Call for Abstracts: 2017 INORE North American Symposium

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CU-Denver has received funding to support several PhD students for the upcoming fall semester.

The SHRC Program is a U.S. Department of Education-sponsored GAANN (Graduate Assistance in Areas of National Need) PhD fellowship program, focusing on interdisciplinary training of fellows in the area of Transportation Engineering for Safe, Healthy and Resilient Communities.

The three-year fellowship will cover:

  • Tuition
  • Fees
  • Conference Travel
  • Annual Stipend

Find out more at

Grad Member Spotlight: Celine Liong

19 September 2016


Celine Liong

PhD student, Bioengineering, expected graduation June 2019

Stanford University


Celine helped to start her undergrad (University of California San Diego) SWE chapter’s first Team Tech team. She also helped in piloting the engineering school’s first overnight stay program where UCSD SWE members hosted newly admitted high school students so that they could learn more about the opportunities at UCSD’s engineering and how SWE can serve as a resource.

Celine has been awarded the National Science Foundation Graduate Research Fellowship, the National Defense Science and Engineering Graduate Fellowship (NDSEG), the Stanford Enhancing Diversity in Graduate Education (EDGE)-STEM Fellowship, the UCSD Boeing-IDEA center scholarship, the San Diego SWE continuing student scholarship, and the UCSD SWE-California Space Grant Consortium Research Scholarship. Congratulations, Celine, on all you’ve accomplished! Keep up the great work!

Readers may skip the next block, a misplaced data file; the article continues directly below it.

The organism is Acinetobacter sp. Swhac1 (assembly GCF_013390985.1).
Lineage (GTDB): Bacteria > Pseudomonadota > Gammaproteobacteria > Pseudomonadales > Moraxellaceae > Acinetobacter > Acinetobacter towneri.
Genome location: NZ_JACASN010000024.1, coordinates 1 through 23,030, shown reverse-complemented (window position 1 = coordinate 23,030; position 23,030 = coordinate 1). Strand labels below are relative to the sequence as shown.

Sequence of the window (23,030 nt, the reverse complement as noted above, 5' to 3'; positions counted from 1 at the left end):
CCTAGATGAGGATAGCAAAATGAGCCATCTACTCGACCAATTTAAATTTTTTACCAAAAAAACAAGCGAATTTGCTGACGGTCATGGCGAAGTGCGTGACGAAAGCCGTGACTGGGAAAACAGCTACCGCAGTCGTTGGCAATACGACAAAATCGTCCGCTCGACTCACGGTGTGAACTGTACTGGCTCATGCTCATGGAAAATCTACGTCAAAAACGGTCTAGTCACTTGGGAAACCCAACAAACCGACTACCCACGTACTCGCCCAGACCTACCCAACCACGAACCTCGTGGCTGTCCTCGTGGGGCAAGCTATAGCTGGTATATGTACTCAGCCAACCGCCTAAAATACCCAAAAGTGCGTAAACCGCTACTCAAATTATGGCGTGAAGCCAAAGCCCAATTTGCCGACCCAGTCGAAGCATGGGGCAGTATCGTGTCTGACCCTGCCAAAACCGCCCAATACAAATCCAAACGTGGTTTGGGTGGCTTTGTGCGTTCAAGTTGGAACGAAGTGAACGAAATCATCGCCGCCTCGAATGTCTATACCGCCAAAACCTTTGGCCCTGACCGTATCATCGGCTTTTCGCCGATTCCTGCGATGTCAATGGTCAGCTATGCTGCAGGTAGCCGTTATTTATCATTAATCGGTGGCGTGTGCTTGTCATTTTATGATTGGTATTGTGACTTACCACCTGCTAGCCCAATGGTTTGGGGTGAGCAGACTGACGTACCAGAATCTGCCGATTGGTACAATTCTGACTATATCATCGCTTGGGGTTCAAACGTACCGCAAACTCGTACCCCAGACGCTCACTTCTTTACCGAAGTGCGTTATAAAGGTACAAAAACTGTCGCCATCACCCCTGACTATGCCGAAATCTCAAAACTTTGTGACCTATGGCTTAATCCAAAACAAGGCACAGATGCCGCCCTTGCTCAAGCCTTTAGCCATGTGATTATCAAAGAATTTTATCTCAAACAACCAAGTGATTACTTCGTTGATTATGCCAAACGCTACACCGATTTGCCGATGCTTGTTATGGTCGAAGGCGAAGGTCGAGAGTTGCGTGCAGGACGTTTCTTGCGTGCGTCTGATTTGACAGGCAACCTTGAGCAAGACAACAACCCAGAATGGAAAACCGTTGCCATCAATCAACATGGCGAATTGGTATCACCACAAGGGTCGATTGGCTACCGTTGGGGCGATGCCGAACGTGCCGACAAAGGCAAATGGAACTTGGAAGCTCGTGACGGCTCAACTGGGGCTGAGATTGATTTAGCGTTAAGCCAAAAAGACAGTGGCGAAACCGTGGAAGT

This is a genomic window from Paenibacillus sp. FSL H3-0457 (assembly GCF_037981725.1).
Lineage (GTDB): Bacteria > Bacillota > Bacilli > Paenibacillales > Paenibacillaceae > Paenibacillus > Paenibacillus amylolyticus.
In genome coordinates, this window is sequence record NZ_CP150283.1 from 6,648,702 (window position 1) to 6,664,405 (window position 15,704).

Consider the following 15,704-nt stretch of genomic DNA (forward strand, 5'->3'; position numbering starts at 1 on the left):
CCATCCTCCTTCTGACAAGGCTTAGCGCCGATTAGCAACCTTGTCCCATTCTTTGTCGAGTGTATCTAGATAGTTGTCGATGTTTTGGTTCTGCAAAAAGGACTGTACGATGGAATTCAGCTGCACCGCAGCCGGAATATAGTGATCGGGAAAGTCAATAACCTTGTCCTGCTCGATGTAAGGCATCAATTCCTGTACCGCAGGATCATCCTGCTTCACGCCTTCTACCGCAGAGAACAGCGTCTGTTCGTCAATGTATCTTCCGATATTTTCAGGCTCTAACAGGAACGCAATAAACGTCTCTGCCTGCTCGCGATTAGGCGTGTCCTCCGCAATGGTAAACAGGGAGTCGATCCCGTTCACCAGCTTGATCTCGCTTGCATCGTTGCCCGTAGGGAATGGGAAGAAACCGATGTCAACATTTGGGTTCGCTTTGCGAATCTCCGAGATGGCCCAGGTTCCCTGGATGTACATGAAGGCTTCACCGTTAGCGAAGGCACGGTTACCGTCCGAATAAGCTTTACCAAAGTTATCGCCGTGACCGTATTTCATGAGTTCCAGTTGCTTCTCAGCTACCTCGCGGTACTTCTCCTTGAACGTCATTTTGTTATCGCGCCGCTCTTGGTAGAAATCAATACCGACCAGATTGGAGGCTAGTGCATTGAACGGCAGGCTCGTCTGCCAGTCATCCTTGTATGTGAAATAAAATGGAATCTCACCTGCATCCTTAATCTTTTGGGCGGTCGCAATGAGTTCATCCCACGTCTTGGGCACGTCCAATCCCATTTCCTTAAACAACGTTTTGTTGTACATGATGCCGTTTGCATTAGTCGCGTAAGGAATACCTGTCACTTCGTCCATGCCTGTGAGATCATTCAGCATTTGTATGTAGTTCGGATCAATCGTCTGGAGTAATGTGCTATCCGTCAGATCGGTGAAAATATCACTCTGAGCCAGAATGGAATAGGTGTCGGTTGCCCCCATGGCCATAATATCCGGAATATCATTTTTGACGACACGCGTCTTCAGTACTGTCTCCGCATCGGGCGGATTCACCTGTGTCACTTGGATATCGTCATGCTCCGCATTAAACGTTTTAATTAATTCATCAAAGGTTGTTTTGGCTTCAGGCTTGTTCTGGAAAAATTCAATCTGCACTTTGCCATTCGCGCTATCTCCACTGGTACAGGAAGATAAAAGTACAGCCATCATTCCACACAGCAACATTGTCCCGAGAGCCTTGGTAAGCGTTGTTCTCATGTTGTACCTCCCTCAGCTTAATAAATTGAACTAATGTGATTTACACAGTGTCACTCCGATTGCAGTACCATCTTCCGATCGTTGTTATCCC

What is your degree program (MS/PhD, department)? When do you expect to graduate?

Bioengineering PhD at Stanford. I expect to graduate June 2019.

Give a brief explanation of your research.
I work on electronic skin, a flexible and stretchable electronic device designed to mimic the tactile sensing of real human skin. I hope to apply e-skin to treat phantom limb pain. E-skin can be used to create active neural prostheses so amputees have a sense of touch and a way to treat nerves that are randomly firing. 

What do you hope to do with your degree? What are your career goals?
I hope to work in industry R&D in the future, focusing on wearable electronics that have therapeutics or diagnostic applications. 

What are some of your hobbies? What do you do in your free time?
I like to run, rock climb, and cycle. I also like to bake and take advantage of sunny California weather either by going to the beach or reading outside.
What’s a fun fact about you?
I’ve never watched Lord of the Rings.

WE16: Opportunities for Involvement!